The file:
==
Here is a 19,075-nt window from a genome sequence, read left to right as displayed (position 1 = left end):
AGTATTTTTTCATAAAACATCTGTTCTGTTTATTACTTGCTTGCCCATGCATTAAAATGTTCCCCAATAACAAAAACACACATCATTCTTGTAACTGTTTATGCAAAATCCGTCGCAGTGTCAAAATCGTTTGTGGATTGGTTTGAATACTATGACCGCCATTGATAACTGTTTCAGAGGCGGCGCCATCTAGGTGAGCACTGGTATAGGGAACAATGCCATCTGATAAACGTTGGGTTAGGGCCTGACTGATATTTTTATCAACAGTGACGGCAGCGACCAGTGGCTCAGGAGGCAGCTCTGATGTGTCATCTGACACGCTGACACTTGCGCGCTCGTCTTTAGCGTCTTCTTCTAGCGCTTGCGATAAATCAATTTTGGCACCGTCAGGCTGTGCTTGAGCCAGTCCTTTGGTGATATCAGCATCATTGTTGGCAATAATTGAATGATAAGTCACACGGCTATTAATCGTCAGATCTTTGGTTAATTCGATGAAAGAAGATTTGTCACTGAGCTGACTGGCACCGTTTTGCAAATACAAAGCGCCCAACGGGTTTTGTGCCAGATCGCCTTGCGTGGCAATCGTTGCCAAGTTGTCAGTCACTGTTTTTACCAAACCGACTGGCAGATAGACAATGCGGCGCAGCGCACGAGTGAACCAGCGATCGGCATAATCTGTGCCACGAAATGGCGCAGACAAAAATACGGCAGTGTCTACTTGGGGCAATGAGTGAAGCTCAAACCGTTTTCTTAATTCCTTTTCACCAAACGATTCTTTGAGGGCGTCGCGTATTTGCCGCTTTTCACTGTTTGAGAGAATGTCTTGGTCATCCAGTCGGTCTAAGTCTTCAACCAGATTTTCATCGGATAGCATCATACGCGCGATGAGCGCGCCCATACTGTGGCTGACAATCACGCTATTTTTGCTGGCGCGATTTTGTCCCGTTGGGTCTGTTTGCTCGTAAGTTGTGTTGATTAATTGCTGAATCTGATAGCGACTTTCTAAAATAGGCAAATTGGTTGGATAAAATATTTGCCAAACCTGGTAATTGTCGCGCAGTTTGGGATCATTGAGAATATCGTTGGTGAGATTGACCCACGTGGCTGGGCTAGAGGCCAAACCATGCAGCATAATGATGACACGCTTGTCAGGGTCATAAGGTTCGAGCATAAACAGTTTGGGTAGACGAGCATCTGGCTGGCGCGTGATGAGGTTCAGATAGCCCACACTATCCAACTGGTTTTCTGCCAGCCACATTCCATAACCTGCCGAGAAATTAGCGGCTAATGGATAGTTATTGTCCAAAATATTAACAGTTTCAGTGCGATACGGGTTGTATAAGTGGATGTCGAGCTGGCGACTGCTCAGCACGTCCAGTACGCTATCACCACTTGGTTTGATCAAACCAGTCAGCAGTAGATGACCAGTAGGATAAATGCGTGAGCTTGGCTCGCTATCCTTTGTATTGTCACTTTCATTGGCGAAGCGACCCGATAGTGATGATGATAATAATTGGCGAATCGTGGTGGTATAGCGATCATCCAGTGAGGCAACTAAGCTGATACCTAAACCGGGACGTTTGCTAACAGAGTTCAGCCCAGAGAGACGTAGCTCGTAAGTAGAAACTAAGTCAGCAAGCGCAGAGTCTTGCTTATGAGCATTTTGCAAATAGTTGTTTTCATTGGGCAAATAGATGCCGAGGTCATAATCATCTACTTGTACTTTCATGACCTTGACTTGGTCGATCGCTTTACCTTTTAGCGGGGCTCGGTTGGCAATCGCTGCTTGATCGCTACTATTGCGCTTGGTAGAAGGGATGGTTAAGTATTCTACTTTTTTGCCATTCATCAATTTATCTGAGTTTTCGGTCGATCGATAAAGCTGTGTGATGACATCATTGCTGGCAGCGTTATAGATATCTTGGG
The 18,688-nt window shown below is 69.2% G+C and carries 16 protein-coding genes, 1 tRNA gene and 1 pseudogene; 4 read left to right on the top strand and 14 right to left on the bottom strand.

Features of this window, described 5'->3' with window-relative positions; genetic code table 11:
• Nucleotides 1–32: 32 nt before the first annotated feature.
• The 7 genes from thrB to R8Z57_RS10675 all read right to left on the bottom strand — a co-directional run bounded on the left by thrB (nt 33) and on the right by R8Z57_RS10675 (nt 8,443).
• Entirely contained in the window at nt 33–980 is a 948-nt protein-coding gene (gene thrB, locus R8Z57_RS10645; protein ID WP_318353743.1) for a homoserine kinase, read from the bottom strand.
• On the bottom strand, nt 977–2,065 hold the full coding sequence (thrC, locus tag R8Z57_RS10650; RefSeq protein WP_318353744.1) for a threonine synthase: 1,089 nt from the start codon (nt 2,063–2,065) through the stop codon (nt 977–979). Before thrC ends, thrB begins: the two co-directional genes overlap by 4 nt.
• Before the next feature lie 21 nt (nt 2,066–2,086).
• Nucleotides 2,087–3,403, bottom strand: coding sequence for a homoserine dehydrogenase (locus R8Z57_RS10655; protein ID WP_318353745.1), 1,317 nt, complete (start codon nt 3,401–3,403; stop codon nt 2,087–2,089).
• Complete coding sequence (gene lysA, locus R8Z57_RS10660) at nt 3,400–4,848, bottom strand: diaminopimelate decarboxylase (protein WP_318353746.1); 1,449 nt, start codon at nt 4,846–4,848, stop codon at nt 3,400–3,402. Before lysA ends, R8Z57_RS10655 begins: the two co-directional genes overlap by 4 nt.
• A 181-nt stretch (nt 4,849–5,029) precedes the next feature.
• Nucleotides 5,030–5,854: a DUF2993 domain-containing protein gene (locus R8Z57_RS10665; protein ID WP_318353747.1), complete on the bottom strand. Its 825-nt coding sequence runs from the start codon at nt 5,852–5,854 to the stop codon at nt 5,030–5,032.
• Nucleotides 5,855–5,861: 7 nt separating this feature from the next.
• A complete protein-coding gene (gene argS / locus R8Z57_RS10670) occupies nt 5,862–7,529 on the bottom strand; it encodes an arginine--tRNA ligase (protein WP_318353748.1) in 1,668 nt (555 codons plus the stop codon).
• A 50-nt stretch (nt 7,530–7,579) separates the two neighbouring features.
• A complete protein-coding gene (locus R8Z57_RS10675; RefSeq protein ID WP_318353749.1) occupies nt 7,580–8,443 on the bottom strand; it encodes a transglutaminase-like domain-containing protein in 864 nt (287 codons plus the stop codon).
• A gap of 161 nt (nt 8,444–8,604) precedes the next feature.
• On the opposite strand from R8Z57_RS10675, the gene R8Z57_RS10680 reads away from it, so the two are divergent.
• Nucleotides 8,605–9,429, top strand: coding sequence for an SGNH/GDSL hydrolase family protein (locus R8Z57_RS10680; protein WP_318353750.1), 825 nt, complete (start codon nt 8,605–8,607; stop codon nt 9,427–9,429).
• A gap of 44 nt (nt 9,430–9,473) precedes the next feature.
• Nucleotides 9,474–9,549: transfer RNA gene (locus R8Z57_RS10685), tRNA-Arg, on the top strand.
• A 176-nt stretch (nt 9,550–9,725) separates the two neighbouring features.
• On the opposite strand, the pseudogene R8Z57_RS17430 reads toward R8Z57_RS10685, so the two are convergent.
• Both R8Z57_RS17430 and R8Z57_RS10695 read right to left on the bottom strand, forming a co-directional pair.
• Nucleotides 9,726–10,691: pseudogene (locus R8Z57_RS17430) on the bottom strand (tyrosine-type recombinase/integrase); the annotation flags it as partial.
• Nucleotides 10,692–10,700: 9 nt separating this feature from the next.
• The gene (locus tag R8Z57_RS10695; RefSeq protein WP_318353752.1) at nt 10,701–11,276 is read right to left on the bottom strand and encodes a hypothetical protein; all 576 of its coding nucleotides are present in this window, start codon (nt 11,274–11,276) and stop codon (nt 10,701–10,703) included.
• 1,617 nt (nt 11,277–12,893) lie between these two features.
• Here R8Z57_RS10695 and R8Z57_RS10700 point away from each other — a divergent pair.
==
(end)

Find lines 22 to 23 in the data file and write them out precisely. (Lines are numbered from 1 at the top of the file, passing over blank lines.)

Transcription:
• Nucleotides 9,474–9,549: transfer RNA gene (locus R8Z57_RS10685), tRNA-Arg, on the top strand.
• A 176-nt stretch (nt 9,550–9,725) separates the two neighbouring features.